* while you might let your partner sleep through some of early labor, the same courtesies don't apply when the baby's febrile and cranky. Share the joy!
Note: letting one's partner sleep during early labor allows a certain heroic aspect to gild the lily. Plus, admittedly, it is one of the few remaining private moments between mama and internal passenger. Those are to be cherished - especially before the roaring pain hits. There aint nothin' special about a febrile, cranky kid in the wee a.m.

* nobody, but nobody can rush the Oven Guy. He worketh in his own time, despite the desperate woman who raileth at him from behind. But a Mama scorned is one who leaves grumpy reviews on Angie's List... and calls to complain about the broken glass oven window. For it all makes work for the workingman, hey?

* neighbors who live in glass houses...will grow trees that scrape up your own. And then play dumb when this is pointed out. But the Mama, she is cunning, and knows a good lawyer - who will tell her that a tree limb that hangs over on her side of the fence, lo it is her own. Oy.

* she who purchases the bulk diapers is not guaranteed that they will fit by the time you finish the box. But she who makes dinner for a new family will have someone to give the diapers to... Chesed or good move? You be the judge.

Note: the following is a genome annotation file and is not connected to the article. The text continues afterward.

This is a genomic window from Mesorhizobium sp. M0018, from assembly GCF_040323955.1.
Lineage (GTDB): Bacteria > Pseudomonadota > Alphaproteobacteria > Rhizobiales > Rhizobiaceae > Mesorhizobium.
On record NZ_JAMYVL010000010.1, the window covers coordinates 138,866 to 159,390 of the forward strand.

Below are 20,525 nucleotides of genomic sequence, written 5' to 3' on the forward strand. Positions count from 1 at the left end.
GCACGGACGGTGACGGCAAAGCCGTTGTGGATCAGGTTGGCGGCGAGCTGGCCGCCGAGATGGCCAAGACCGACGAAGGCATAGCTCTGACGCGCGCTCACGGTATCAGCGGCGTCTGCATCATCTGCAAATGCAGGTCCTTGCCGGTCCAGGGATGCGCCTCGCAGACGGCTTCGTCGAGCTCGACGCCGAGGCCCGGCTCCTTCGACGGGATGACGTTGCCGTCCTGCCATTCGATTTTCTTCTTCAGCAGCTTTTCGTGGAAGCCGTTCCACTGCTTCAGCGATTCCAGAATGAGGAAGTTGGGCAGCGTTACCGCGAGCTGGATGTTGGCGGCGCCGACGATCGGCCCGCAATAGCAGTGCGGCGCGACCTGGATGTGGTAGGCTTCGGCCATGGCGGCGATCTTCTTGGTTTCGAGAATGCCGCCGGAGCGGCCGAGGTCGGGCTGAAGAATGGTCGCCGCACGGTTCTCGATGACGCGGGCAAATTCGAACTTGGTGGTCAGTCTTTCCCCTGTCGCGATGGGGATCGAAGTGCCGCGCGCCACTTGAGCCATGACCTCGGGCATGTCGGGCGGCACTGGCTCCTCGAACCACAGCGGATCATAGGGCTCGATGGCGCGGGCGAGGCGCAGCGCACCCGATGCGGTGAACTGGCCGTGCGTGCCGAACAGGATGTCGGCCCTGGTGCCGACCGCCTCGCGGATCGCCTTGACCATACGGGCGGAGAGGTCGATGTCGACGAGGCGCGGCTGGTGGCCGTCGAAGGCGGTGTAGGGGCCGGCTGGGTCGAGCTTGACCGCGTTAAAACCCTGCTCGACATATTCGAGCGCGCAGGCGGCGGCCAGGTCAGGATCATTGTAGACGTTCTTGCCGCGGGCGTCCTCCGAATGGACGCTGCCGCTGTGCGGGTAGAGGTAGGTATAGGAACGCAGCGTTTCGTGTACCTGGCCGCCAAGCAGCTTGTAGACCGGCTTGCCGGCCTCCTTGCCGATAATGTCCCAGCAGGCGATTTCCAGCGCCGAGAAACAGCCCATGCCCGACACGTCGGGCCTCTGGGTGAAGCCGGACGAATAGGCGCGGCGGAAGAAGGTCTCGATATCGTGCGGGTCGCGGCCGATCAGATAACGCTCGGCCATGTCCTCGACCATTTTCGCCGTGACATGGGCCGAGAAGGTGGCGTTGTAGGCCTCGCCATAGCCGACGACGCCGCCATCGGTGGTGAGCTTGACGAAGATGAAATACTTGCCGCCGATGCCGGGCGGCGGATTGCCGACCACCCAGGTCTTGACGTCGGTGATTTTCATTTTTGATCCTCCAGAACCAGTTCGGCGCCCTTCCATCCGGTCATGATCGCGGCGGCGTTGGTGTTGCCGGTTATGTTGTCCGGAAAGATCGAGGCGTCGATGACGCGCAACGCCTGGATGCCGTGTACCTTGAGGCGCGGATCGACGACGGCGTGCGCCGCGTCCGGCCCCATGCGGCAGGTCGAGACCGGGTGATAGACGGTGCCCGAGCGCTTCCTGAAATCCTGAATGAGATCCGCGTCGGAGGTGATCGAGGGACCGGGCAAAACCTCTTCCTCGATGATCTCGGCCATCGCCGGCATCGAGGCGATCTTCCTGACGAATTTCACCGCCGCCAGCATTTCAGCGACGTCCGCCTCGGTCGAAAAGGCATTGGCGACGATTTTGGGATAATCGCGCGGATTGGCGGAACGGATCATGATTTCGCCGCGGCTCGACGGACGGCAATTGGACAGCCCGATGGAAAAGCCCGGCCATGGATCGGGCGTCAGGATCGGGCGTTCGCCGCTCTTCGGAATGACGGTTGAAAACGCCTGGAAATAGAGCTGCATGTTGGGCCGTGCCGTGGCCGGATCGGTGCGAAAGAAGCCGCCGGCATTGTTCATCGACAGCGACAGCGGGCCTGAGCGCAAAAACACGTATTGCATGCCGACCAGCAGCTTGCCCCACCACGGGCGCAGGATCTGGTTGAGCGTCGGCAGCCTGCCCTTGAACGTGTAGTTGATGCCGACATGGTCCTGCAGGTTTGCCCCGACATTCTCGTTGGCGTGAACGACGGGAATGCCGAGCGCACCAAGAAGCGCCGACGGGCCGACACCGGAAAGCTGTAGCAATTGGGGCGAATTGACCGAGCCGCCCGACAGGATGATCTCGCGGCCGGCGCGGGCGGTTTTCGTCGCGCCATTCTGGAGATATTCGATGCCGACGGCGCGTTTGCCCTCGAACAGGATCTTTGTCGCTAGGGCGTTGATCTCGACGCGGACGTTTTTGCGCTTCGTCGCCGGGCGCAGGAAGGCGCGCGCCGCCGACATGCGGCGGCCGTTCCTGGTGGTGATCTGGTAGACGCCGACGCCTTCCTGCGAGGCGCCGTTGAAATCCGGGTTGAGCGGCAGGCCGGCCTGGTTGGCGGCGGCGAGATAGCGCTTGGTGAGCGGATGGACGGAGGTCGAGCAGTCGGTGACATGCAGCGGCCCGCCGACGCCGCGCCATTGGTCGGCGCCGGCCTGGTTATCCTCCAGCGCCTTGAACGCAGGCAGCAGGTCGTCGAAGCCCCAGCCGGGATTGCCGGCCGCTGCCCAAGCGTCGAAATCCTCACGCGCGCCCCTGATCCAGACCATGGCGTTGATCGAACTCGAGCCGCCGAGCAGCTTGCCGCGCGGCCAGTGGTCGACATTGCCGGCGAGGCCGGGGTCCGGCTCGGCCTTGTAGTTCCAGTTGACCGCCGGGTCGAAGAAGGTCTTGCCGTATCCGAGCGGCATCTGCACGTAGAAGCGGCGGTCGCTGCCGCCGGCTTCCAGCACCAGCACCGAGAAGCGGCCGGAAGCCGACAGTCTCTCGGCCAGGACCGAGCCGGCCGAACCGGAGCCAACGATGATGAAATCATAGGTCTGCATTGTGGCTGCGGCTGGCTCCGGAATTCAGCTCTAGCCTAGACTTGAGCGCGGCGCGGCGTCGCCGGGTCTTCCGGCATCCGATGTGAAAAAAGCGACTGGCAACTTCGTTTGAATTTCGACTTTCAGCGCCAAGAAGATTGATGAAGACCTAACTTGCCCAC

* dare to nibble, oh-so gently on your partner's ear, and the baby will awaken. What is that, sonar?

* dare to share a blog with the uninitiate and they will assume that you have oodles of spare time. Wazzup wit dat?

*Support your wonderful, impossible to find nanny and she will feel like you also support her attempt at a career move. Consider sitting shiva.

For those of you who have read this far, I offer a vignette as reward:

squeal, gurgle, gnaw, THUMP. Bweaaah! (maternal sigh)

I look up from my post at the dryer to see the baby, face flaming brighter than his hair as he roars his fury over whacking his head on the floor. I cuddle, soothe, then replace him on the floor. He balances on his bottom, and reaches for the toy I've set between his legs. Happy gnawing, drippy drooling, and I give in to temptation and carefully set cushions around him, in anticipation of another impact.

I return to the dryer and the unfolded laundry. Sure enough, soon the baby begins listing to starboard, as he attempts to reduce his toy to a flattened remnant. Swish, THUMP. Bweaah! And I look over to see that Murphy's Law of Hemophilia* holds true for the clotting, as well. I pick up the indignant young sir and soothe him again. And I wonder.